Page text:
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Georgia’s Foreign Ministry concerned by Russian-Abkhazian “military agreement”

By Messenger Staff
Thursday, December 3
Georgia’s Foreign Ministry has revealed its concern over Russia’s aggressive actions in Georgia’s occupied regions and signing such “documents” with de-facto leaderships that are rough violations of international law and create threats for regional security.

The Georgian body has announced that on November 26, 2015 the Russian Federation and the break-away regime of Abkhazia concluded yet another document concerning military cooperation.

In particular, the so-called “agreement” on the creation of the joint group of armed forces was signed.

“Abkhazia is an integral part of Georgia and does not represent an independent subject of any international law; therefore, any attempt to sign an ‘agreement’ with the region is a gross violation of international law and constitutes an illegal action devoid of legal consequences,” Georgia’s Foreign Ministry statement read.

Following the lead, the Ministry assessed the incident as “another Russian provocation on Georgian soil, creating a threat to the security of Georgia and the wider region”.

In this context, the Ministry also recalled the earlier “Treaty on Alliance and Strategic Partnership” between Abkhazia and Russia and stressed that the actions displayed Russia’s complete disregard for the international obligations and fundamental principles of international law.

“Having signed these documents, Russia, despite the Georgian Government's repeated calls, once again infringed the provisions of the 12 August 2008 Ceasefire Agreement that is of particular concern given the absence of international mechanisms in the occupied regions and Russia's persistent refusal to undertake the non-use of force pledge,” Georgia’s Foreign Ministry said and called on the international community to give due assessment to Russia's illegal step and to take appropriate measures in order to prevent a further escalation of the fragile security situation in the region.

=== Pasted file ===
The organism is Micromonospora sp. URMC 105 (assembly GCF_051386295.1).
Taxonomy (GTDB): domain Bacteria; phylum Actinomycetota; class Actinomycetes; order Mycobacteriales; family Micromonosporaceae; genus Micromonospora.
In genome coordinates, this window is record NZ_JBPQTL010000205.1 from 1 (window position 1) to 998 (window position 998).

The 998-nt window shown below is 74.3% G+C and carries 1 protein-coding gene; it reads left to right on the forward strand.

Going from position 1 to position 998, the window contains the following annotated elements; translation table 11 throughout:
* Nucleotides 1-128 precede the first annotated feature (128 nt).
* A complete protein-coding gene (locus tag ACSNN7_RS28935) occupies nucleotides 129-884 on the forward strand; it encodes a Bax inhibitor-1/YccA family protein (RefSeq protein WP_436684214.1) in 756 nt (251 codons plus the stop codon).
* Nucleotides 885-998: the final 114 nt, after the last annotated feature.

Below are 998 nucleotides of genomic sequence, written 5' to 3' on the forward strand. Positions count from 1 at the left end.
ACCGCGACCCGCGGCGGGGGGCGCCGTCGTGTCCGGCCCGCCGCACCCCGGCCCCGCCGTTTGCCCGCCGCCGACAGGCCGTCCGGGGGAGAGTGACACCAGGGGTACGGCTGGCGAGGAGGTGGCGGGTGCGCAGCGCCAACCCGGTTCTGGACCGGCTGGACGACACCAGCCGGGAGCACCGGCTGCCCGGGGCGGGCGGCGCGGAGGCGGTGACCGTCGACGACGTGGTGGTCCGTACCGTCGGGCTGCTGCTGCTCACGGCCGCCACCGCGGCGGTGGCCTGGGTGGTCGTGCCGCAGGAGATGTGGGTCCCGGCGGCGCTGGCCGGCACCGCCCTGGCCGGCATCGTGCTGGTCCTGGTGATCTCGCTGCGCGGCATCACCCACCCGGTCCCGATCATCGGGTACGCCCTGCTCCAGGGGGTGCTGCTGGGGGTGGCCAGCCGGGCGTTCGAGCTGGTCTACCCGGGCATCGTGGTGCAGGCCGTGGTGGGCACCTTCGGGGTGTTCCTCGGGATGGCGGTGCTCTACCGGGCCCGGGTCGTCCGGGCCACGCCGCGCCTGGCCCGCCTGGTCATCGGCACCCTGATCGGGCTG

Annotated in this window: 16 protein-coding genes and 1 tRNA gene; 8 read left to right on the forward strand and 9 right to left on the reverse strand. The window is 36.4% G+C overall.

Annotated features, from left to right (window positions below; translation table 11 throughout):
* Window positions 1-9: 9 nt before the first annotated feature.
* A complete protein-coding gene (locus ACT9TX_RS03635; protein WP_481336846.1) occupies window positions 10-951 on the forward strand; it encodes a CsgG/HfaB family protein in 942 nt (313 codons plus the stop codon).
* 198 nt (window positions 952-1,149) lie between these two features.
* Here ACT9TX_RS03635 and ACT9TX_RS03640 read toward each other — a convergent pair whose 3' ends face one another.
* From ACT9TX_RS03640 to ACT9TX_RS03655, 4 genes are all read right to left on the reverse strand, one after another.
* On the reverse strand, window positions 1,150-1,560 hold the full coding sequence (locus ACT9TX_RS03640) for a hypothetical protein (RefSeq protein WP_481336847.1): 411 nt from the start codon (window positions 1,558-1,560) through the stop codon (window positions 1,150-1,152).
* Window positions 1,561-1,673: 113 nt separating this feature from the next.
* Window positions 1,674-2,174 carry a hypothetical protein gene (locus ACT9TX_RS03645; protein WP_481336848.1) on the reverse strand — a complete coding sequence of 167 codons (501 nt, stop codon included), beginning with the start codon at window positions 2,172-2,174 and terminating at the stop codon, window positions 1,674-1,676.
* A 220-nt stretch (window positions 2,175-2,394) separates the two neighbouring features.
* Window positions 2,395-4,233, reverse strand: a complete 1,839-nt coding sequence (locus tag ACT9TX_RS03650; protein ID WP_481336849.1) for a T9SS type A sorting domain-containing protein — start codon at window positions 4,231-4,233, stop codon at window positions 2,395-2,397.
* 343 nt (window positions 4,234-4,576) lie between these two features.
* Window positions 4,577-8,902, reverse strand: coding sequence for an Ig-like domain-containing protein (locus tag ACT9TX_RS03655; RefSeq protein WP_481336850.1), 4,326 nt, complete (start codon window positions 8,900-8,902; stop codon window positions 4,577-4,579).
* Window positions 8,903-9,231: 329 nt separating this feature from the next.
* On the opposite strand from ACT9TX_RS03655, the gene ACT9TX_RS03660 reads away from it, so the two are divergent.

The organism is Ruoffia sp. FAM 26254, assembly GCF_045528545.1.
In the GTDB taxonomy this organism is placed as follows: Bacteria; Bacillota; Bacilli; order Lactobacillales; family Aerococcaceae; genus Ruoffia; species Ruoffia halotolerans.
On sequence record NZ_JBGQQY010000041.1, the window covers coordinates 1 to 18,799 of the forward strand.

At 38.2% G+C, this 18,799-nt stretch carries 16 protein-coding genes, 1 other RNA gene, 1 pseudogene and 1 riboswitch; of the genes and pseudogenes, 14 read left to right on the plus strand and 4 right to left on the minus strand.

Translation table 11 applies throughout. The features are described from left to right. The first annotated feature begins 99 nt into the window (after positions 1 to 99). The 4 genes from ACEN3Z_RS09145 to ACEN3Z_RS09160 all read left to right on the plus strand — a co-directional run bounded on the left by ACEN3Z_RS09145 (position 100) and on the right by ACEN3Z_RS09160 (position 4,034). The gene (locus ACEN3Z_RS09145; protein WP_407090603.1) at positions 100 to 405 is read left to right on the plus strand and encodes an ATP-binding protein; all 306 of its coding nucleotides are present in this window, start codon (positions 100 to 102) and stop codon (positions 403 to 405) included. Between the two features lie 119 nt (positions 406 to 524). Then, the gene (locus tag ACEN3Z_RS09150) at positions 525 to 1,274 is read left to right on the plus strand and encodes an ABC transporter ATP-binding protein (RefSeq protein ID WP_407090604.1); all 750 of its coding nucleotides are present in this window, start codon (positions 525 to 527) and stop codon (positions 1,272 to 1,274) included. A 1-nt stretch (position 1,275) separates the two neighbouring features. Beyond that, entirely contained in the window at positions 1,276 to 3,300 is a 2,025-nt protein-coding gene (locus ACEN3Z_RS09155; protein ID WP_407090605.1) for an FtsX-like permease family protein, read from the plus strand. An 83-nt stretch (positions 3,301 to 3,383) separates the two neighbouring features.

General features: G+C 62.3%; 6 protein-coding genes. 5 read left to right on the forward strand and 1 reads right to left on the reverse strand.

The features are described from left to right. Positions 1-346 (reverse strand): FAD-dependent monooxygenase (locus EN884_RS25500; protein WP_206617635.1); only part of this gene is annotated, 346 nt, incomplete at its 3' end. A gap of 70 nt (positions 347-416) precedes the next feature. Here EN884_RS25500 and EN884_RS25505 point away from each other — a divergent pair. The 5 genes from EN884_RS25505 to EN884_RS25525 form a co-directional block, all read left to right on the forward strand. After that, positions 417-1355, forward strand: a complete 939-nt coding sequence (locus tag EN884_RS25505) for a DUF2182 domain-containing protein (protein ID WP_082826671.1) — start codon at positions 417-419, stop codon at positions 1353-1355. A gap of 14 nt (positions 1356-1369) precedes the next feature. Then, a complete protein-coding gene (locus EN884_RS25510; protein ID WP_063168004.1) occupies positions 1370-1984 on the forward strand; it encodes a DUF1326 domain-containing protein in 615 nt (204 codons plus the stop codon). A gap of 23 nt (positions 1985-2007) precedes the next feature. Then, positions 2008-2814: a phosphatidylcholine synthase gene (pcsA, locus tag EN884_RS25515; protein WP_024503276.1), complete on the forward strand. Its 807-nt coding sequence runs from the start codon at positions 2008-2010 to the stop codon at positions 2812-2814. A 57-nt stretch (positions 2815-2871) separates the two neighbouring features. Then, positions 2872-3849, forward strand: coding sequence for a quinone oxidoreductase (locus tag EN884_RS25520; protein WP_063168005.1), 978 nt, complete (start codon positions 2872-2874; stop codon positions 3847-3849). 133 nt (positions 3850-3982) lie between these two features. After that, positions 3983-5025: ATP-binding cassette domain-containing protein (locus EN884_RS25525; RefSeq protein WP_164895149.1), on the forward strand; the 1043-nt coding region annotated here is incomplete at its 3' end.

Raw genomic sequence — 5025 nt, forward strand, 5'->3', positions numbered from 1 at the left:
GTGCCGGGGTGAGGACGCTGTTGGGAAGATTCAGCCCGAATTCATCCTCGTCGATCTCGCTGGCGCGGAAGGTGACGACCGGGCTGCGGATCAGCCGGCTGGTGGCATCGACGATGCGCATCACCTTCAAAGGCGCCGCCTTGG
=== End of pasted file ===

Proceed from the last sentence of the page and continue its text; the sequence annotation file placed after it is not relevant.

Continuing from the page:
On this note, the Abkhaz news agency wrote that by the end of 2018, a special site would be set up in Abkhazia for the joint Russian-Abkhazian armed forces.

In his interview for the news agency, the Abkhaz Defence Minister Merab Kishmaria stated that the agreement was “first of all in the interests of Abkhazia, as we lack trained soldiers and necessary military equipment to defend ourselves in case of any attack from Georgia.”

Russia recognised Georgia’s de-facto regions of Abkhazia and South Ossetia (Tskhinvali) as independent republics after the Russian-Georgian war of 2008.

Since that time, the Russian Federation has launched a creeping occupation on Georgian soil. The most regrettable fact is that Georgia can only verbally protest the incidents and that the international community also limits its responses to permanent violations of the international law. Recent tension between Russia and Turkey also revealed that world powers refrain from strong action against Russia, while the latter does its best to economically and politically destroy its rivals.